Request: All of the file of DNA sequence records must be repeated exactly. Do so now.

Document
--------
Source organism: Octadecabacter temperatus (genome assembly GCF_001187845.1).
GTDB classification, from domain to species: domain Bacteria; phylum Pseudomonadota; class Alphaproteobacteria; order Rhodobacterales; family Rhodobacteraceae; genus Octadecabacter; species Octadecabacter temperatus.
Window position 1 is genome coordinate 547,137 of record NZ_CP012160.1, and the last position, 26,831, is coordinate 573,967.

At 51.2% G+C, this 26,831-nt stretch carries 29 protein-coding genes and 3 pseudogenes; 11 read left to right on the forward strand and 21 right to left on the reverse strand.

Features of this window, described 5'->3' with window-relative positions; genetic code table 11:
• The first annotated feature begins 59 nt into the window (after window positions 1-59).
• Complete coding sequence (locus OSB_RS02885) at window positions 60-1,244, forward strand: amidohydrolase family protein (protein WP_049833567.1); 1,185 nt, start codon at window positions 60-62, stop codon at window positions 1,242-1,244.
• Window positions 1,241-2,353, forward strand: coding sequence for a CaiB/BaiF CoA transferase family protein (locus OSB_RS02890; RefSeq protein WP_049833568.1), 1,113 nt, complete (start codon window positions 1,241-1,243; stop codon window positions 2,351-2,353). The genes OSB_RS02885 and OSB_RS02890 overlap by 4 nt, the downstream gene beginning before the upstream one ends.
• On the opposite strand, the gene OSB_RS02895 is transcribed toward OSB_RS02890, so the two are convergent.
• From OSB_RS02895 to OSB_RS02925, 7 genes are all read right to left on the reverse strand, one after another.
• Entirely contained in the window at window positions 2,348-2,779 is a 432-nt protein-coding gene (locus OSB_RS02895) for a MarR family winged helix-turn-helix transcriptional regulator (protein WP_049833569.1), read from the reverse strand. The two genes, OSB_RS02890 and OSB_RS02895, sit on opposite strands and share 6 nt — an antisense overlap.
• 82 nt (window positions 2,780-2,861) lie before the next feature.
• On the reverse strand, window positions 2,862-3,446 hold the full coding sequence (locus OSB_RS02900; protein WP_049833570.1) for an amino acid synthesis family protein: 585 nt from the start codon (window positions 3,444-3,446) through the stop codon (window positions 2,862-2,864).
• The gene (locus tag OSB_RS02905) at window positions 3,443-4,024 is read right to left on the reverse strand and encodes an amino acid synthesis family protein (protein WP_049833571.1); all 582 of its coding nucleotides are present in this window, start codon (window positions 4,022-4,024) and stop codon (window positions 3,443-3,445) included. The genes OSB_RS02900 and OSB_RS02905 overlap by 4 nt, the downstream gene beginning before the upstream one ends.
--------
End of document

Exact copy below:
Source organism: Octadecabacter temperatus (genome assembly GCF_001187845.1).
GTDB classification, from domain to species: domain Bacteria; phylum Pseudomonadota; class Alphaproteobacteria; order Rhodobacterales; family Rhodobacteraceae; genus Octadecabacter; species Octadecabacter temperatus.
Window position 1 is genome coordinate 547,137 of record NZ_CP012160.1, and the last position, 26,831, is coordinate 573,967.

At 51.2% G+C, this 26,831-nt stretch carries 29 protein-coding genes and 3 pseudogenes; 11 read left to right on the forward strand and 21 right to left on the reverse strand.

Features of this window, described 5'->3' with window-relative positions; genetic code table 11:
• The first annotated feature begins 59 nt into the window (after window positions 1-59).
• Complete coding sequence (locus OSB_RS02885) at window positions 60-1,244, forward strand: amidohydrolase family protein (protein WP_049833567.1); 1,185 nt, start codon at window positions 60-62, stop codon at window positions 1,242-1,244.
• Window positions 1,241-2,353, forward strand: coding sequence for a CaiB/BaiF CoA transferase family protein (locus OSB_RS02890; RefSeq protein WP_049833568.1), 1,113 nt, complete (start codon window positions 1,241-1,243; stop codon window positions 2,351-2,353). The genes OSB_RS02885 and OSB_RS02890 overlap by 4 nt, the downstream gene beginning before the upstream one ends.
• On the opposite strand, the gene OSB_RS02895 is transcribed toward OSB_RS02890, so the two are convergent.
• From OSB_RS02895 to OSB_RS02925, 7 genes are all read right to left on the reverse strand, one after another.
• Entirely contained in the window at window positions 2,348-2,779 is a 432-nt protein-coding gene (locus OSB_RS02895) for a MarR family winged helix-turn-helix transcriptional regulator (protein WP_049833569.1), read from the reverse strand. The two genes, OSB_RS02890 and OSB_RS02895, sit on opposite strands and share 6 nt — an antisense overlap.
• 82 nt (window positions 2,780-2,861) lie before the next feature.
• On the reverse strand, window positions 2,862-3,446 hold the full coding sequence (locus OSB_RS02900; protein WP_049833570.1) for an amino acid synthesis family protein: 585 nt from the start codon (window positions 3,444-3,446) through the stop codon (window positions 2,862-2,864).
• The gene (locus tag OSB_RS02905) at window positions 3,443-4,024 is read right to left on the reverse strand and encodes an amino acid synthesis family protein (protein WP_049833571.1); all 582 of its coding nucleotides are present in this window, start codon (window positions 4,022-4,024) and stop codon (window positions 3,443-3,445) included. The genes OSB_RS02900 and OSB_RS02905 overlap by 4 nt, the downstream gene beginning before the upstream one ends.